Man Booker Prize–winning novelist John Banville, already disguised as mystery writer Black (Holy Orders, 2013, etc.), goes under even deeper cover to imitate Raymond Chandler in this flavorsome pastiche.
Nobody knows better than Clare Cavendish that self-styled Hollywood agent Nico Peterson is dead. Clare saw her ex-lover killed by a hit-and-run driver outside the Cahuilla Club two months ago. But she hires peerless shamus Philip Marlowe to find him anyway since—though she doesn’t tell Marlowe this part at first—she’s just seen Nico in San Francisco, clearly alive. Marlowe follows the obvious leads without results. Sgt. Joe Green at Central Homicide is naturally skeptical of the unnamed client’s claim. Nico’s one marginally successful client, starlet Mandy Rogers, says she knows nothing about him, and he wasn’t her agent anyway. Floyd Hanson, the Cahuilla Club manager who identified the corpse, has nothing to add to what he told the cops. The closest thing to a break in the case is Marlowe’s conversation with Nico’s sister, which is interrupted when she’s kidnapped by a pair of Mexicans and later killed. Clearly there’s more to the story than anyone’s telling. But the most suspicious character is (surprise!) Marlowe’s client, who’s clearly up to her mascara in unsavory connections to big money, big crime and the big sleep. Black’s plotting is no better than Chandler’s, but he has Marlowe’s voice down to a fault. Both the dialogue and the narration crawl with overblown, Chandler-esque similes (“He looked like a scaled-down version of Cecil B. DeMille crossed with a retired lion tamer”), and devotees will recognize borrowings from Farewell, My Lovely, The Little Sister and, most unforgivably, The Long Goodbye, which Black’s audacious finale makes just a little bit longer.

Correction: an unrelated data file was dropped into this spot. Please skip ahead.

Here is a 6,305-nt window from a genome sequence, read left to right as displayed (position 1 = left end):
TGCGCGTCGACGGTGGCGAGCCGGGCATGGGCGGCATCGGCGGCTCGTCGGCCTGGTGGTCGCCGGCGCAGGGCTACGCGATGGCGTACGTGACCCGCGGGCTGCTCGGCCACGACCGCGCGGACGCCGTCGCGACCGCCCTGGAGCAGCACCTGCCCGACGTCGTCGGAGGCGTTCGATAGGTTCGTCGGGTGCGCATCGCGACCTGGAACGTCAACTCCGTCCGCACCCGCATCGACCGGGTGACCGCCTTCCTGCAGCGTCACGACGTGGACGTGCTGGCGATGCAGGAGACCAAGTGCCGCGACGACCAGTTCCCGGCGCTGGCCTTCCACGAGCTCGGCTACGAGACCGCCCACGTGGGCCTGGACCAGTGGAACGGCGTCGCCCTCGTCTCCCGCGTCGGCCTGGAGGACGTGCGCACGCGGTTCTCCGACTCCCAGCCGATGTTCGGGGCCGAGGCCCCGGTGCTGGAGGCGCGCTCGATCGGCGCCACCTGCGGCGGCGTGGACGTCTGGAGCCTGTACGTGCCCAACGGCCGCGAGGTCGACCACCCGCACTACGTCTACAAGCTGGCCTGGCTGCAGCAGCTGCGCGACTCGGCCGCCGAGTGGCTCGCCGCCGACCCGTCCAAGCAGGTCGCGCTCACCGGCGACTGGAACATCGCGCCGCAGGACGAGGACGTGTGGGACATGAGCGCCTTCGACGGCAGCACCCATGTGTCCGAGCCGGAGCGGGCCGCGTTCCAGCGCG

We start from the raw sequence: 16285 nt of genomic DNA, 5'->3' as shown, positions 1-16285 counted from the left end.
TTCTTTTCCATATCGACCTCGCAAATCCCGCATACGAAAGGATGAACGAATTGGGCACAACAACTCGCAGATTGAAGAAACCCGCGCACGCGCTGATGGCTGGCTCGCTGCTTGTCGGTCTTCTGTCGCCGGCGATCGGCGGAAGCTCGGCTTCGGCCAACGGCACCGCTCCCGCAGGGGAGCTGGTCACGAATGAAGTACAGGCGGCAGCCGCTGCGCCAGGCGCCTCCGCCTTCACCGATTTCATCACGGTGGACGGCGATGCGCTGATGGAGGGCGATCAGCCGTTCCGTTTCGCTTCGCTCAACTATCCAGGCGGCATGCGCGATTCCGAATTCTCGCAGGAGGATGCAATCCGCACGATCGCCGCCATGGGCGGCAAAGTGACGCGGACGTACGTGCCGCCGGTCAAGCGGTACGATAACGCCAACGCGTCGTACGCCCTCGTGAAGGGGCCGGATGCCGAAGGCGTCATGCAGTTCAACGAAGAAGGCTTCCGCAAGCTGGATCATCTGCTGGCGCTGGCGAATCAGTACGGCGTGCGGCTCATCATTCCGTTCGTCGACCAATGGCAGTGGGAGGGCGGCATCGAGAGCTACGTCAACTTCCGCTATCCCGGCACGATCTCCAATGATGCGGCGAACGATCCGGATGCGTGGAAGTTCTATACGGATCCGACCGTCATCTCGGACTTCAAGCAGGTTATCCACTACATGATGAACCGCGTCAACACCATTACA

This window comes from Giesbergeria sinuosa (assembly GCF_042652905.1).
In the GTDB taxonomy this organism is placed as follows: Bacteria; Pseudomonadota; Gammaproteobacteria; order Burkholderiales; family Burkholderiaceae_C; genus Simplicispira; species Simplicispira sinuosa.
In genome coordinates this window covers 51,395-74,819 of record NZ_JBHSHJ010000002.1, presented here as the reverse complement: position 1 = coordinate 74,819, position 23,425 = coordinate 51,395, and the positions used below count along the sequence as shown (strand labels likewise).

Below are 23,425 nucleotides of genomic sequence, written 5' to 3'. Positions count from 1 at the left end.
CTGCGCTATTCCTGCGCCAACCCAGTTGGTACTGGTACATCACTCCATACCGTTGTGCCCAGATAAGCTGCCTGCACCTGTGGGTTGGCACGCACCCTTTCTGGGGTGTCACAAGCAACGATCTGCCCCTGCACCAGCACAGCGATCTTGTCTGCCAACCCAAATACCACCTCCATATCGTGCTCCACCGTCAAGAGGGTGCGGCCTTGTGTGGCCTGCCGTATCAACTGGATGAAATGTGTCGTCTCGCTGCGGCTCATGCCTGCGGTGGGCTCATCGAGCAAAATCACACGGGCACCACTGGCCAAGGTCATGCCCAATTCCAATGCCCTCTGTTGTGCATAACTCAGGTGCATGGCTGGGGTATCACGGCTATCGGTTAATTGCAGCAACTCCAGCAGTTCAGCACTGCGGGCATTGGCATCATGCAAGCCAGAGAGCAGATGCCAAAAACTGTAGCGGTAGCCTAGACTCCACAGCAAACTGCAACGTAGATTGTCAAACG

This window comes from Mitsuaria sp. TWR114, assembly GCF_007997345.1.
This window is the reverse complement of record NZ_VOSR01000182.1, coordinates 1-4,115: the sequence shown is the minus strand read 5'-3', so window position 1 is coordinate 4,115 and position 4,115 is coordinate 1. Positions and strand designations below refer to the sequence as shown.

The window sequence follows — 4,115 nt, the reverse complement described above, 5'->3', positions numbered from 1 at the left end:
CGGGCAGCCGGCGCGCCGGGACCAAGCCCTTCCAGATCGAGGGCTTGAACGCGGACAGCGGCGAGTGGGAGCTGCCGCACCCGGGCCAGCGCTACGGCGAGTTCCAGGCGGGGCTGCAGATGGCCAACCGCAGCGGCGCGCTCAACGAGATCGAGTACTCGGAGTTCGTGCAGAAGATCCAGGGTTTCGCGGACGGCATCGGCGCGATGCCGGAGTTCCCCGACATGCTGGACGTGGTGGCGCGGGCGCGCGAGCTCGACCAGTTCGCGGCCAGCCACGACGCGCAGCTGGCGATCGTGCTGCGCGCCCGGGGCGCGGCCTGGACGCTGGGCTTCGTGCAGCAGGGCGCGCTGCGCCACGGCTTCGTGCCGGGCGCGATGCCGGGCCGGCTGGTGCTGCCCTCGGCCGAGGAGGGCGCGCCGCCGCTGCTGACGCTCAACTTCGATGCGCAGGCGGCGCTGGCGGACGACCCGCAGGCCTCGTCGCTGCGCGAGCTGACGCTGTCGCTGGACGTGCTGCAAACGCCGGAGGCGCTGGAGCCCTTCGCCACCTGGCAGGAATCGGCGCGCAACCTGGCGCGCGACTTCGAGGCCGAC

The portrait of 1950s LA is less precise than Chandler's, but the aging, reflective Marlowe is appropriately sententious. A treat for fans, even if they end up throwing it across the room.